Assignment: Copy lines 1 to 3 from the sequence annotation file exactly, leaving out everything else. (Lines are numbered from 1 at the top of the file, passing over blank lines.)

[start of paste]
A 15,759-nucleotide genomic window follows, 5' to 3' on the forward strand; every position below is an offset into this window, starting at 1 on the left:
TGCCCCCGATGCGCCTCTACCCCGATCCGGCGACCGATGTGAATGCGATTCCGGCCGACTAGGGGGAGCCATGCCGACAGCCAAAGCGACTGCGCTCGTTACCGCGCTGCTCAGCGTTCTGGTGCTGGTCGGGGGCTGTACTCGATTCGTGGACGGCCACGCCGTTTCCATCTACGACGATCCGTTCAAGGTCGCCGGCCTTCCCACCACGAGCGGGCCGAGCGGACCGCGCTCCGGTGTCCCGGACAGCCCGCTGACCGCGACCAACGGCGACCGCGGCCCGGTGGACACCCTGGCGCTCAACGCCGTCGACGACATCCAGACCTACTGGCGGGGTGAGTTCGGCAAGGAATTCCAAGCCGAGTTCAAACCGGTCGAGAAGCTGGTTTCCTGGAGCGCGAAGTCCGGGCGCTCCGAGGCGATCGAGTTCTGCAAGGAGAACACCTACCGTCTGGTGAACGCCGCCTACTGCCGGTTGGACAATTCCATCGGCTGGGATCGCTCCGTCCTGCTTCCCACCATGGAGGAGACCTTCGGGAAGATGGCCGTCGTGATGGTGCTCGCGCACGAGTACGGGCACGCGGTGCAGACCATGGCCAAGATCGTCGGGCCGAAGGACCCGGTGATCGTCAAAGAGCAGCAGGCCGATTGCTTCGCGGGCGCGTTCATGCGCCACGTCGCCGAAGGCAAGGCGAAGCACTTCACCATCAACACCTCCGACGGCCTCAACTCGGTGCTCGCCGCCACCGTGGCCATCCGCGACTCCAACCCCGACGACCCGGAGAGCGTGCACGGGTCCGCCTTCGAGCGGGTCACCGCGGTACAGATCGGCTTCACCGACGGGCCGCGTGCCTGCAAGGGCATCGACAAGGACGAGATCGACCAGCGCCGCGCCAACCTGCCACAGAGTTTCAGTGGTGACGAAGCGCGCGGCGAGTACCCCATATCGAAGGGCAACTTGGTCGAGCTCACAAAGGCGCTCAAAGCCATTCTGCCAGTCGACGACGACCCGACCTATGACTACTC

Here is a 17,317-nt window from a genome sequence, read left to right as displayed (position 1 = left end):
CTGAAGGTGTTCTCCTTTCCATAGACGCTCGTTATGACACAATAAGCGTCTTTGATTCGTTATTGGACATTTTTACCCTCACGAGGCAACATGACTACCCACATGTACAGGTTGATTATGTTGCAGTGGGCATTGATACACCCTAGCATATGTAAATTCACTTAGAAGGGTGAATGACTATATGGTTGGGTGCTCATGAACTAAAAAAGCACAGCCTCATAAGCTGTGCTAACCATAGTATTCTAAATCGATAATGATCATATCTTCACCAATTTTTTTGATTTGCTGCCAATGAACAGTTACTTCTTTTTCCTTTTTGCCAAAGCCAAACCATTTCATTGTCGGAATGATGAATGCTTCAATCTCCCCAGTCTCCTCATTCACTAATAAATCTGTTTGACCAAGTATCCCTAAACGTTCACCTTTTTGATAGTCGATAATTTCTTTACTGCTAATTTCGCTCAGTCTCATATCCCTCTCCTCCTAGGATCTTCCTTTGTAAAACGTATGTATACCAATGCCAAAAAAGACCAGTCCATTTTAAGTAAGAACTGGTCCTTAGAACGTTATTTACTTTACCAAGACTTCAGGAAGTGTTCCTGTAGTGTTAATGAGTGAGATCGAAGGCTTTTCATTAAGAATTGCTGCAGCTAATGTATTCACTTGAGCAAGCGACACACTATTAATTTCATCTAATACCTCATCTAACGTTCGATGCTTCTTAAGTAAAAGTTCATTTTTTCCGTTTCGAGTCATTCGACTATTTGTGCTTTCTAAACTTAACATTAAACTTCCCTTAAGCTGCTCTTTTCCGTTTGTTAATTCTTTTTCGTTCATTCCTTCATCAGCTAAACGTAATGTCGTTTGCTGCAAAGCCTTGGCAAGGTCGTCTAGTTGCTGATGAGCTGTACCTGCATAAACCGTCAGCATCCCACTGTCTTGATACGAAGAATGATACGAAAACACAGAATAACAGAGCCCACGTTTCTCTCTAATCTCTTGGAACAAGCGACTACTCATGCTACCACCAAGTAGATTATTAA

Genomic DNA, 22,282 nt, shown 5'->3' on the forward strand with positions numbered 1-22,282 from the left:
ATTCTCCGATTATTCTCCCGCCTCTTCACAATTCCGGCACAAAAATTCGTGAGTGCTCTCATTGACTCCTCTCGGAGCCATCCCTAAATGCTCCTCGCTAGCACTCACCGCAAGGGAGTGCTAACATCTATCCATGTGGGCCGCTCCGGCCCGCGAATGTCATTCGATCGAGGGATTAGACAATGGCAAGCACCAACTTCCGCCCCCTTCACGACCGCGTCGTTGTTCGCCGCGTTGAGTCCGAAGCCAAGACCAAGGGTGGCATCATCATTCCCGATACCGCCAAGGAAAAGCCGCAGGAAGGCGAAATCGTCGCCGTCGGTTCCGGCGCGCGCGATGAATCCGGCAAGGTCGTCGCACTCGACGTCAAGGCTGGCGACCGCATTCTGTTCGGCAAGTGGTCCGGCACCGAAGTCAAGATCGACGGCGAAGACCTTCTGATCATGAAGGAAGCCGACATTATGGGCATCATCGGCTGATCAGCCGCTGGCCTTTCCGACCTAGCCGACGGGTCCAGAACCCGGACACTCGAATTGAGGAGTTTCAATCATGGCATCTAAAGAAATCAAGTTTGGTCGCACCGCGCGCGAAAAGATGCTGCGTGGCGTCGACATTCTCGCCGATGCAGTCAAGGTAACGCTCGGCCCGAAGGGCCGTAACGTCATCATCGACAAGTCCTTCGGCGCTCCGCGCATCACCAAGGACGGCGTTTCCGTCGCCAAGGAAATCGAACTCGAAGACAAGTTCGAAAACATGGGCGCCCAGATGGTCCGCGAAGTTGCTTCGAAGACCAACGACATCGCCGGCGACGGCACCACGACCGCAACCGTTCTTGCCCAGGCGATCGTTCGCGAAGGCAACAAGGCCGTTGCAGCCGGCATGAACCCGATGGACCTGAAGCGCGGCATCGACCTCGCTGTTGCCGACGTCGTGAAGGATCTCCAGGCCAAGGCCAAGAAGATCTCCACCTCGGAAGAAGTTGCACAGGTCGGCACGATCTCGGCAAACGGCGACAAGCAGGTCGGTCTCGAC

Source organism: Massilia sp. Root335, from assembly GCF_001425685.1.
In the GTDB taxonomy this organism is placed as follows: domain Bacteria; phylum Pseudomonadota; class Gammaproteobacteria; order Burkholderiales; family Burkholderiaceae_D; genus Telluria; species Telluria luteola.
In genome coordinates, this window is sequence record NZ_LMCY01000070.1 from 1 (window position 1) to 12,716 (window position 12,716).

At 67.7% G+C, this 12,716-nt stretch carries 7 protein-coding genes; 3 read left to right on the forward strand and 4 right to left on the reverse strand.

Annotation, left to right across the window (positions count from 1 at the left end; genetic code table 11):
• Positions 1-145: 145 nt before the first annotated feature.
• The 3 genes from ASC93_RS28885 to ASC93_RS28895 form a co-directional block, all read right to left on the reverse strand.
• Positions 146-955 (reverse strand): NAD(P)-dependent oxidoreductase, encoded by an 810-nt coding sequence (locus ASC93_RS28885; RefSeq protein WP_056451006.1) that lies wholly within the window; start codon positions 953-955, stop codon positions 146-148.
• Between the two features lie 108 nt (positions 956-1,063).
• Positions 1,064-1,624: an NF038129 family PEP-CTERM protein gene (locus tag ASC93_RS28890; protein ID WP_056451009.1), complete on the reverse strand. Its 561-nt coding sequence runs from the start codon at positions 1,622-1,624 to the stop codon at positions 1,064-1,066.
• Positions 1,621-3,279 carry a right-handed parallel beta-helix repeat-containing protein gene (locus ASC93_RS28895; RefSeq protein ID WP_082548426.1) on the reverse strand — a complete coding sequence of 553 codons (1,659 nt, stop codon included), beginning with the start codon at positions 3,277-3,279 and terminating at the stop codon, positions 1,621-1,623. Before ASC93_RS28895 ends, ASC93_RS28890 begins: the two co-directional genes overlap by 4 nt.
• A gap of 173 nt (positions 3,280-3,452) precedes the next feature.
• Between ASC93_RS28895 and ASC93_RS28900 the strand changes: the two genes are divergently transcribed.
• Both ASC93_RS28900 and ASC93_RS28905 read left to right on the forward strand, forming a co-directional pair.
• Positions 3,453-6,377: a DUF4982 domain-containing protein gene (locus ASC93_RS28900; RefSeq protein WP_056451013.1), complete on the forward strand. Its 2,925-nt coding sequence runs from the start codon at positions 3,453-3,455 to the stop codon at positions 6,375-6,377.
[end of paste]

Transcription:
A 15,759-nucleotide genomic window follows, 5' to 3' on the forward strand; every position below is an offset into this window, starting at 1 on the left:
TGCCCCCGATGCGCCTCTACCCCGATCCGGCGACCGATGTGAATGCGATTCCGGCCGACTAGGGGGAGCCATGCCGACAGCCAAAGCGACTGCGCTCGTTACCGCGCTGCTCAGCGTTCTGGTGCTGGTCGGGGGCTGTACTCGATTCGTGGACGGCCACGCCGTTTCCATCTACGACGATCCGTTCAAGGTCGCCGGCCTTCCCACCACGAGCGGGCCGAGCGGACCGCGCTCCGGTGTCCCGGACAGCCCGCTGACCGCGACCAACGGCGACCGCGGCCCGGTGGACACCCTGGCGCTCAACGCCGTCGACGACATCCAGACCTACTGGCGGGGTGAGTTCGGCAAGGAATTCCAAGCCGAGTTCAAACCGGTCGAGAAGCTGGTTTCCTGGAGCGCGAAGTCCGGGCGCTCCGAGGCGATCGAGTTCTGCAAGGAGAACACCTACCGTCTGGTGAACGCCGCCTACTGCCGGTTGGACAATTCCATCGGCTGGGATCGCTCCGTCCTGCTTCCCACCATGGAGGAGACCTTCGGGAAGATGGCCGTCGTGATGGTGCTCGCGCACGAGTACGGGCACGCGGTGCAGACCATGGCCAAGATCGTCGGGCCGAAGGACCCGGTGATCGTCAAAGAGCAGCAGGCCGATTGCTTCGCGGGCGCGTTCATGCGCCACGTCGCCGAAGGCAAGGCGAAGCACTTCACCATCAACACCTCCGACGGCCTCAACTCGGTGCTCGCCGCCACCGTGGCCATCCGCGACTCCAACCCCGACGACCCGGAGAGCGTGCACGGGTCCGCCTTCGAGCGGGTCACCGCGGTACAGATCGGCTTCACCGACGGGCCGCGTGCCTGCAAGGGCATCGACAAGGACGAGATCGACCAGCGCCGCGCCAACCTGCCACAGAGTTTCAGTGGTGACGAAGCGCGCGGCGAGTACCCCATATCGAAGGGCAACTTGGTCGAGCTCACAAAGGCGCTCAAAGCCATTCTGCCAGTCGACGACGACCCGACCTATGACTACTC

Here is a 17,317-nt window from a genome sequence, read left to right as displayed (position 1 = left end):